Behind the elation of meeting entry requirements, exam results and results parties – there’s the pitfalls, namely packing everything I own into a car sized space and leaving the only home I’ve known for the best part of eighteen years.
Of course, with those negativities now outweighing the positives that are more than a week and a half old, and the day I leave fast approaching – it becomes much more real what will soon be happening. I’ve read countless times that “you’ll love Uni so much, you’ll soon forget about everything – you have so much fun” but I can’t really forget what I have right now, and have always been used to. I mean, it’s more that I feel bad for my parents. After all this time, money and effort they’ve put into looking after me I can’t even repay them – I just swan off into the horizon. I wish it wasn’t like that. If I asked them, I know they would probably say that they are happy that I’m happy – that I’m doing well at school/college/university and that’s all the repayment they need. But I hope somewhere that they maybe also feel like it isn’t quite the same without me there.
Okay come on, you’re saying. Lighten up, maybe. Yes, I’m normally a half-full sort of guy. I can visit them at Reading Week and when I have Christmas and Summer off right? Well, yes but I know the atmosphere will have changed. I’ll be a guest and not a permanent fixture which I know will feel completely obscure after all this time. It would probably help if I wasn’t more than six hours away, studying at Falmouth in the very southwest of the country.
But it’s not all bad. I’m learning what I love: writing. That would be my advice to anyone thinking that they want to go to University too. Do what you like doing. You’re always much better at the subject/topic if you’re interested in it. Don’t worry about the money, the potential job, the scene. Do it because it entertains you and you won’t get bored of it. Also, I have unintentionally ended up with my girlfriend at the same University. We have a fairly serious relationship at nearly three years and we weren’t originally intending to go the same way (even though she told me that I could take Journalism at Falmouth) and I applied for five other Universities. it wasn’t until I was rejected by all of them that I went through UCAS Extra and found vacancies there. Since, I’ve been impressed with the facilities and all the other boring stuff. We knew we’d probably stay together regardless because of how close we were anyway but you always have the nagging doubt. When I received my results and then confirmation of my place – it was euphoria not only that she would be not far away – but more than anything that I was actually going to University – something I wasn’t expecting when being rejected by other Universities.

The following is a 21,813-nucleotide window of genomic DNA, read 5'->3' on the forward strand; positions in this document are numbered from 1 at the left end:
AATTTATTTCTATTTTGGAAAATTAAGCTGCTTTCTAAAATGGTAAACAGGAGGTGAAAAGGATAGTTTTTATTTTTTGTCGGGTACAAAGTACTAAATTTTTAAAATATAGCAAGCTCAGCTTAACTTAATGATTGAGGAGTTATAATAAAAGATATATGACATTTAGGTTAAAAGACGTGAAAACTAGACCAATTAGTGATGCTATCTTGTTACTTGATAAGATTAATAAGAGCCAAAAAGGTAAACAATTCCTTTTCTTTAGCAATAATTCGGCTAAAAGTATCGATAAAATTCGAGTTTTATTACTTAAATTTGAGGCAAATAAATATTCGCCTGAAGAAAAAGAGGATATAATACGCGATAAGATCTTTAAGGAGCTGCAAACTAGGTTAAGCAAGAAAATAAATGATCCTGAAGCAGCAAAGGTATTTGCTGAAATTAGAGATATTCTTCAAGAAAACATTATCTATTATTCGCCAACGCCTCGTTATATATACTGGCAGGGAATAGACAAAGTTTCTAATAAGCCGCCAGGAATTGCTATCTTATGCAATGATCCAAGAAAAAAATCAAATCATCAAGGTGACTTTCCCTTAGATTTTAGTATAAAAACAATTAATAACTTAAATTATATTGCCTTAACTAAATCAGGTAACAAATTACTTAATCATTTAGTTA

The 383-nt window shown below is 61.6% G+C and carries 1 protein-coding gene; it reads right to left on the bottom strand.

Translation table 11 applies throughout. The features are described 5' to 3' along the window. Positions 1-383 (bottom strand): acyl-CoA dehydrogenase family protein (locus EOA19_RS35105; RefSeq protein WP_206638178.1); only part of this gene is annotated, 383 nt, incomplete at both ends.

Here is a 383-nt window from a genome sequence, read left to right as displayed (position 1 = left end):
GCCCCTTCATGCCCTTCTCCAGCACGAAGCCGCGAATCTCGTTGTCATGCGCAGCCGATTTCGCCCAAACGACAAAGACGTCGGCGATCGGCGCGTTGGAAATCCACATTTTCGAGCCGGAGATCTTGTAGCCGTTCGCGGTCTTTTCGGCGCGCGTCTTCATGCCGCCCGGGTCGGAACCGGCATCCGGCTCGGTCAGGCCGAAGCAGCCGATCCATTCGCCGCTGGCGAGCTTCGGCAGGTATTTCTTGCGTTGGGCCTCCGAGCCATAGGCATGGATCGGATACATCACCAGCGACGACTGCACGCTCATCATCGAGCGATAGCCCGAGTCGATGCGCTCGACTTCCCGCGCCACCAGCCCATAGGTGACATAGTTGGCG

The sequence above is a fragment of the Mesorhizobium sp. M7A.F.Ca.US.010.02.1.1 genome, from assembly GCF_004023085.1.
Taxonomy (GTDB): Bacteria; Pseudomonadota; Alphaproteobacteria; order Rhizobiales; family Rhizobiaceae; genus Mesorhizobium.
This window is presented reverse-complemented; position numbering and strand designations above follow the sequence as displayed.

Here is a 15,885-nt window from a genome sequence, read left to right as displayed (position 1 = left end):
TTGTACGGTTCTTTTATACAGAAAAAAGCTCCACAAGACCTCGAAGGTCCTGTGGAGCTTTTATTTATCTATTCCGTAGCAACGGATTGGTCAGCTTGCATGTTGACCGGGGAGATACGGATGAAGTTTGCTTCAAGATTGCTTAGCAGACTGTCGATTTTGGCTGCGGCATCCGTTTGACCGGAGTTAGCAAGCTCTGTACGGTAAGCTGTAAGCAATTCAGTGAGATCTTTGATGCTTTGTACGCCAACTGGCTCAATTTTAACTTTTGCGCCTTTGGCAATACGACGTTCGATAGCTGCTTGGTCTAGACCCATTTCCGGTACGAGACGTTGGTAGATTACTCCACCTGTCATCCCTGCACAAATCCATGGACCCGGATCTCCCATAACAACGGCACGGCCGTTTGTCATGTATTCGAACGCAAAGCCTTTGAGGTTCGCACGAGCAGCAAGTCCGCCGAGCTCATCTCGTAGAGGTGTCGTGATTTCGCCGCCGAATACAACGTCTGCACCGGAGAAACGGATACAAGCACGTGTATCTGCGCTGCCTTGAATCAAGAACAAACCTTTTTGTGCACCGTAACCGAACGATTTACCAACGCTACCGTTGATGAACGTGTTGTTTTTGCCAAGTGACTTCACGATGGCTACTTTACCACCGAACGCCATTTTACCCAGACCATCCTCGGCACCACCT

It is more of a comfort factor than anything. Something (and in this case, someone) I have known for a long period of the recent part of my life will never be that far away. That’s reassuring and safe. As hard as we all might be, the prospect of starting something completely alien to us, be it living away from home, a new job, fatherhood or facing the unknown, it’s always important to have another view, another opinion and another foothold.
In leaving my parents behind to read what I hope to make into a full time job and earn a living from my little hobby one day, I can only hope that being in the same boat as those who have also left for University quickly gives me a standing for the future, people I will always be able to turn to and a place to look back on and remember fondly.